# Target Sum

• The animation is not very intuitive. Can someone explain the 2D DP solution?

• It's not good to use the constrain such as 1000, 2000

• It's may be good for online test but not good for coding interview or in practice.

• for approach 2, the space complexity should be O(nl) due to "memo"

• The line of int count = 0 in the code of Approach 2 is useless.

• Here is another solution, initially assign + to every number, then use dp to determine how many combination of flips from + to - are there to reach S.

class Solution {
public int findTargetSumWays(int[] nums, int S) {
int sum = 0;
for (int n: nums) sum += n;
if (sum < S || (sum - S) % 2 == 1) return 0;
int target = (sum - S) / 2;
int[] dp = new int[target + 1];
dp[0] = 1;
for (int i = 0; i < nums.length; i++) {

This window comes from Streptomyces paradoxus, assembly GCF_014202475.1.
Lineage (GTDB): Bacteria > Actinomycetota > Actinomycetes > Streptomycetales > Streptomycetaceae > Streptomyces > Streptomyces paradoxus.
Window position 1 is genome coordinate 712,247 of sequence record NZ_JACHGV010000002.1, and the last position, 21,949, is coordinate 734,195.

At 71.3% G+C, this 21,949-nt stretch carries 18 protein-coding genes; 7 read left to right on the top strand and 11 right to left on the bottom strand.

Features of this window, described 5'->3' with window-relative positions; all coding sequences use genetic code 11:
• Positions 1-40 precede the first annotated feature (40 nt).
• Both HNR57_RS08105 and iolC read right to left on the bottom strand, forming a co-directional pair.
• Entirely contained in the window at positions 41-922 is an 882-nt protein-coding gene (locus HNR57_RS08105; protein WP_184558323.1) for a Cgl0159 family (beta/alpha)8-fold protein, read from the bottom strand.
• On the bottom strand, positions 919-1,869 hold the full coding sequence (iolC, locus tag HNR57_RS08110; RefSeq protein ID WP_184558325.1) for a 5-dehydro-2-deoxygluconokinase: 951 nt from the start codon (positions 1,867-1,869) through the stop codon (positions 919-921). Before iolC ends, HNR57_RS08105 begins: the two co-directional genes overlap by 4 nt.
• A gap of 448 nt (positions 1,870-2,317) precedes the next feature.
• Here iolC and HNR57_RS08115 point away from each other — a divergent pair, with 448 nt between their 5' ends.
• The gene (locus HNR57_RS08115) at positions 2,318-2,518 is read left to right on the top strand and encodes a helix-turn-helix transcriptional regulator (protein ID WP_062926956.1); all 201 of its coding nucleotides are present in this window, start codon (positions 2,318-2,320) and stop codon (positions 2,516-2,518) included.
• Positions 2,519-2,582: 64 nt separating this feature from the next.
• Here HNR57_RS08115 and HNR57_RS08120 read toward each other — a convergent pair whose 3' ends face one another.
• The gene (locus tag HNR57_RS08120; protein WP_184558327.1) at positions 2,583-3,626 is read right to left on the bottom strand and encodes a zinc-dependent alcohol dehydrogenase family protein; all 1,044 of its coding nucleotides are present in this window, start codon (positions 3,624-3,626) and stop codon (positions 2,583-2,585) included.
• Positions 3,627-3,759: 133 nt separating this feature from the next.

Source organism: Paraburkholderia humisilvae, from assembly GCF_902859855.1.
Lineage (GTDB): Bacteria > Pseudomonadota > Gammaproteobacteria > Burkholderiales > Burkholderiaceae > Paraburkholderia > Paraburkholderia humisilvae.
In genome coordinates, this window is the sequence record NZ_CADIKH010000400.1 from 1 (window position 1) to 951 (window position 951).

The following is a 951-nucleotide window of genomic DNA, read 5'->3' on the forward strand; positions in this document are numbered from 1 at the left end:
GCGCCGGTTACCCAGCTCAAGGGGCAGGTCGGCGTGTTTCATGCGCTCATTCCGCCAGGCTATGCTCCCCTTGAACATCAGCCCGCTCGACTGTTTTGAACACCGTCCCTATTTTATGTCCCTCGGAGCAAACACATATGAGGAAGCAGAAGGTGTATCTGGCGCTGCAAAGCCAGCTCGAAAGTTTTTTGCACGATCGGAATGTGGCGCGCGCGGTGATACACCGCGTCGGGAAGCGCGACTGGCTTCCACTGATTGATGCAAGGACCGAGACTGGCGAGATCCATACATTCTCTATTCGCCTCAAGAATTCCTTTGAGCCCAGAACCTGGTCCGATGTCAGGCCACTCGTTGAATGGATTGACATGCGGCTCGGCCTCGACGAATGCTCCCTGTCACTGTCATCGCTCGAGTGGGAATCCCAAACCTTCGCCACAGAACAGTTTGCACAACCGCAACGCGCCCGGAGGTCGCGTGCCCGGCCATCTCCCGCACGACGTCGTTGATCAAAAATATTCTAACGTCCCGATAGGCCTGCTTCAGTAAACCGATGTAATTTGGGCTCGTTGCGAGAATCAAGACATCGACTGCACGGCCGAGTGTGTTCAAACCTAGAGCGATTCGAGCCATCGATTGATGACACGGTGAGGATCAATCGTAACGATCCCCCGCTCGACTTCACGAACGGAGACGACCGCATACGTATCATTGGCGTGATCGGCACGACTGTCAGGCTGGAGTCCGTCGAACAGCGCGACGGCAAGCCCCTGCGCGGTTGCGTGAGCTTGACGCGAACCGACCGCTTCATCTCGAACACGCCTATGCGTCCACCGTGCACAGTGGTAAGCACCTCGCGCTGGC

for (int j = target; j >= nums[i]; j--) {
dp[j] += dp[j - nums[i]];
}
}
return dp[target];
}
}

• If the target S is -10000, the approach 2 throw array outbound error. It should test whether S > 1000 || S < -1000, if so, return 0.

• For Approach #1, you can add an easy prune: abort an iteration if `sum` get too big or too small. This is possible because each entry is non-negative.

• My similar solution to approach 3. Although I defined the second index of the table `dp` as `offset from target sum`, rather than `target sum` itself. This ensures that large `S` does not break the bounds.

• @Chidong In the animation, in the 6th slide, last count values will be 1 2 3 4 3 2 1

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